However, even if your property is not in a high-risk flood zone, you may still be exposed to loss from a flood. In fact, 20-25 percent of flood losses nationwide are outside of a high-risk zone.  Even in a moderate-risk zone, you have higher than a 1 in 4 chance you’ll be flooded during a 30-year mortgage, which is more likely than a fire. The average flood loss can cost nearly $40,000, so flood insurance should be considered for any property, regardless of location.

What Flood Insurance Covers

A typical flood policy will have a set building coverage limit (commonly $250,000) and will cover:

  • Essential systems in the home (such as electric and plumbing, furnace, HVAC, etc.)
  • Appliances
  • Carpet
  • Walls and built-in cabinets and shelves
  • Foundation walls
  • In many cases, a limit for a detached garage

Usually, personal property coverage can also be purchased up to a defined limit.

What is NOT covered includes damage by mold or mildew from a flood that could have been avoided, additional living expenses or loss of use if the resident has to relocate for a period of time, cars or vehicles, and oftentimes contents that are in the basement.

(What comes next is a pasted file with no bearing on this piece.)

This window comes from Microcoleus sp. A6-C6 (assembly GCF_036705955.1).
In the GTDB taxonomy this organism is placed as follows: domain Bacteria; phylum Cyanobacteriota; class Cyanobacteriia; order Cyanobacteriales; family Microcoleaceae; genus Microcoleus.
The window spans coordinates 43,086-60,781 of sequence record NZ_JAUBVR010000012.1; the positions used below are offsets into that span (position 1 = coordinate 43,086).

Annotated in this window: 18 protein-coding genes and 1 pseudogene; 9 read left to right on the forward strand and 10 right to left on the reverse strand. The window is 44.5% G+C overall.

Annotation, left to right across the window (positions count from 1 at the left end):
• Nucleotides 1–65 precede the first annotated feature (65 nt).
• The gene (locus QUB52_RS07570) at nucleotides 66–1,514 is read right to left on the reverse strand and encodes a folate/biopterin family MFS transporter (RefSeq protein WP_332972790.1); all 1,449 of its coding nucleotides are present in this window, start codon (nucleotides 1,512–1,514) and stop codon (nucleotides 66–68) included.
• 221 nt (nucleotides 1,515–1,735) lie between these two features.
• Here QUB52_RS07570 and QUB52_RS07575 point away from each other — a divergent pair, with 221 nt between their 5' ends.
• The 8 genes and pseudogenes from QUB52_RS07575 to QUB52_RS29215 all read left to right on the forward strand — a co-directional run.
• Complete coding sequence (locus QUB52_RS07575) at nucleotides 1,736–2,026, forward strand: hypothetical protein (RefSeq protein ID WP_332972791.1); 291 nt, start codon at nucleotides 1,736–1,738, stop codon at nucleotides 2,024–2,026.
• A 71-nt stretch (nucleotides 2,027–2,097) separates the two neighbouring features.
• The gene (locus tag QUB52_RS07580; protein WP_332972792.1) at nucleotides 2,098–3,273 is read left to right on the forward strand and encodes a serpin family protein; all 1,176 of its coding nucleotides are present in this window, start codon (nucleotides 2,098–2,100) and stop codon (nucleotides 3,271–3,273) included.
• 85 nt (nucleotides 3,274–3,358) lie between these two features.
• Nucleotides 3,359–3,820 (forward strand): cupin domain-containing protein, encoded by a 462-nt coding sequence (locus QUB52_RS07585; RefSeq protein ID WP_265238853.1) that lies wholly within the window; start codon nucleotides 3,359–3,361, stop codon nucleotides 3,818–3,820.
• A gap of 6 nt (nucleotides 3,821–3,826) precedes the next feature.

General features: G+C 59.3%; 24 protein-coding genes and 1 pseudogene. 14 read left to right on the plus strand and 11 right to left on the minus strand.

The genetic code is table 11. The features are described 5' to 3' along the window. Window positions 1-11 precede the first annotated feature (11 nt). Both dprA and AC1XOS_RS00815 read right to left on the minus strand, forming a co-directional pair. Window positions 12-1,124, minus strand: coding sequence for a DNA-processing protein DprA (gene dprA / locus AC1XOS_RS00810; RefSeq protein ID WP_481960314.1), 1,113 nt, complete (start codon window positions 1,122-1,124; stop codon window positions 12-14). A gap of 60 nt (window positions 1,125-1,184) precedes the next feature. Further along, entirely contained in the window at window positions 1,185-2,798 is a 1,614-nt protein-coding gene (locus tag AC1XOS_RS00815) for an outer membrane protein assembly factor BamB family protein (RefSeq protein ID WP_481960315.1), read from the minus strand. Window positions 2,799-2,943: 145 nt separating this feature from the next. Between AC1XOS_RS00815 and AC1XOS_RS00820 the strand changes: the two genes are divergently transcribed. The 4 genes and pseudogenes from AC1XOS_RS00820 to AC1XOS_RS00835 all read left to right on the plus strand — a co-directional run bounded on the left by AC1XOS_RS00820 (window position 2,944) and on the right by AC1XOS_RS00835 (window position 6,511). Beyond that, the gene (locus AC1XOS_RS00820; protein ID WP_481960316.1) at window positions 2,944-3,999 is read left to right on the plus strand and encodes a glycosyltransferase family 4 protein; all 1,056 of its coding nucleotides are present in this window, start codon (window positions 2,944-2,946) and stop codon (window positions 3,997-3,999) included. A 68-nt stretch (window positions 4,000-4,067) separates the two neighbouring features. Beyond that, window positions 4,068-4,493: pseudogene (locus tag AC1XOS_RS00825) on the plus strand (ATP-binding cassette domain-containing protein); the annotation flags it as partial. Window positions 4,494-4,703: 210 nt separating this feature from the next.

Exploring Your Options

There are several options to consider Flood Insurance.


FEMA administers the National Flood Insurance Program (NFIP), which is backed by a network of over 50 insurers. On October 1, 2021, FEMA launched Risk Rating 2.0, a new pricing methodology in which flood zones are no longer used to calculate rates. FEMA notes, “Under Risk Rating 2.0, premiums are calculated based on specific features of the individual property- including distance from water, type of flooding, flood frequency, structure foundation type, height of the lowest floor relative to Base Flood Elevation (BFE), and the structure’s replacement cost value. Risk Rating 2.0 also adds pluvial flood risk—flooding from heavy rainfall.”

These policies offer up to a $250,000 building coverage limit for residential properties and $500,000 for 5+ units, plus the option of purchasing up to $100,000 of personal property coverage. FEMA’s offering is an annual policy.